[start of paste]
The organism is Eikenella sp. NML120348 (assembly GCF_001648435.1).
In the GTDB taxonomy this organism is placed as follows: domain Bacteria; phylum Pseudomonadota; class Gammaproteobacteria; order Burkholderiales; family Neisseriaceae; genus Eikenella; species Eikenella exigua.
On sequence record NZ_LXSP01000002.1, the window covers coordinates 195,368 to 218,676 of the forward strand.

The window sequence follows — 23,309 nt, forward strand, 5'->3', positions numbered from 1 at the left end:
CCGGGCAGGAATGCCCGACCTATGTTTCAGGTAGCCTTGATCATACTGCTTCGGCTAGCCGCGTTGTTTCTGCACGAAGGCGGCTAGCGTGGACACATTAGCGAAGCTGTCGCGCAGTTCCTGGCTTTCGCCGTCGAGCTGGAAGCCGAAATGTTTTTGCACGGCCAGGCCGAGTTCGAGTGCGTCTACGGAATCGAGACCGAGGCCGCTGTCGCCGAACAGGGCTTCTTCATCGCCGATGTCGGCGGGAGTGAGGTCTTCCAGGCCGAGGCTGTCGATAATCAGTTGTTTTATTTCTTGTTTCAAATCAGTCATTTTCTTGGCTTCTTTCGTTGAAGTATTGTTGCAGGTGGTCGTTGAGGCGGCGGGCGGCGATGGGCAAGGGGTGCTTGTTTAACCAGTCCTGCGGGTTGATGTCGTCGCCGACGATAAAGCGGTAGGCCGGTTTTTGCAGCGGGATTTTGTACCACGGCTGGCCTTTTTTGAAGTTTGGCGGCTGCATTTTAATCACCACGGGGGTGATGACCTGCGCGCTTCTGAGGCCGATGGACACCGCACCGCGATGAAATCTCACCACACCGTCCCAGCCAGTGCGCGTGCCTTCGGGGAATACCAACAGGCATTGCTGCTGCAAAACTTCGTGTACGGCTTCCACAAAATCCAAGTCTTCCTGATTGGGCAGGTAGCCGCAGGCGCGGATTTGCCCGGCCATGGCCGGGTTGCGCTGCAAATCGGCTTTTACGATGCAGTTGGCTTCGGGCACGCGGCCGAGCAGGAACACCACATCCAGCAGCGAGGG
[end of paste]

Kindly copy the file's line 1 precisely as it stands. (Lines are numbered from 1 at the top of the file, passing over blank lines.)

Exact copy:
The organism is Eikenella sp. NML120348 (assembly GCF_001648435.1).